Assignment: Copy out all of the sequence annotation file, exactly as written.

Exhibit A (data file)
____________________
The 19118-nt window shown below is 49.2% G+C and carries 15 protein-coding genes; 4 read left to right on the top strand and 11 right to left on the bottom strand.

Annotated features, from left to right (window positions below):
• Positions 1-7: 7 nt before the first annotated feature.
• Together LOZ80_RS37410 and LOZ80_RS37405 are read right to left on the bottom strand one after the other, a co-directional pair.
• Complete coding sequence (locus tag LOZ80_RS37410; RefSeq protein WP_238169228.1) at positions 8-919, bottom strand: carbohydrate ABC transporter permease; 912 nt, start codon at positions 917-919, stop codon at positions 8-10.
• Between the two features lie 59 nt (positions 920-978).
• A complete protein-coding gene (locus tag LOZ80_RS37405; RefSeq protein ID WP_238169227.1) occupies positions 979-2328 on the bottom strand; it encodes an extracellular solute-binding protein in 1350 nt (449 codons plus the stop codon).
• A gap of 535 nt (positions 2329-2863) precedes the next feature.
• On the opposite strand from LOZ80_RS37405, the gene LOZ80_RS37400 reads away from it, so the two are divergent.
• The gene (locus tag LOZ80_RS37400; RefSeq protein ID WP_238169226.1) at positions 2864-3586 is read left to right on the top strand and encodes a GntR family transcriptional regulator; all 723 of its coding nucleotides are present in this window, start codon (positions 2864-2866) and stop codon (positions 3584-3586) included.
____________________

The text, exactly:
The 19118-nt window shown below is 49.2% G+C and carries 15 protein-coding genes; 4 read left to right on the top strand and 11 right to left on the bottom strand.

Annotated features, from left to right (window positions below):
• Positions 1-7: 7 nt before the first annotated feature.
• Together LOZ80_RS37410 and LOZ80_RS37405 are read right to left on the bottom strand one after the other, a co-directional pair.
• Complete coding sequence (locus tag LOZ80_RS37410; RefSeq protein WP_238169228.1) at positions 8-919, bottom strand: carbohydrate ABC transporter permease; 912 nt, start codon at positions 917-919, stop codon at positions 8-10.
• Between the two features lie 59 nt (positions 920-978).
• A complete protein-coding gene (locus tag LOZ80_RS37405; RefSeq protein ID WP_238169227.1) occupies positions 979-2328 on the bottom strand; it encodes an extracellular solute-binding protein in 1350 nt (449 codons plus the stop codon).
• A gap of 535 nt (positions 2329-2863) precedes the next feature.
• On the opposite strand from LOZ80_RS37405, the gene LOZ80_RS37400 reads away from it, so the two are divergent.
• The gene (locus tag LOZ80_RS37400; RefSeq protein ID WP_238169226.1) at positions 2864-3586 is read left to right on the top strand and encodes a GntR family transcriptional regulator; all 723 of its coding nucleotides are present in this window, start codon (positions 2864-2866) and stop codon (positions 3584-3586) included.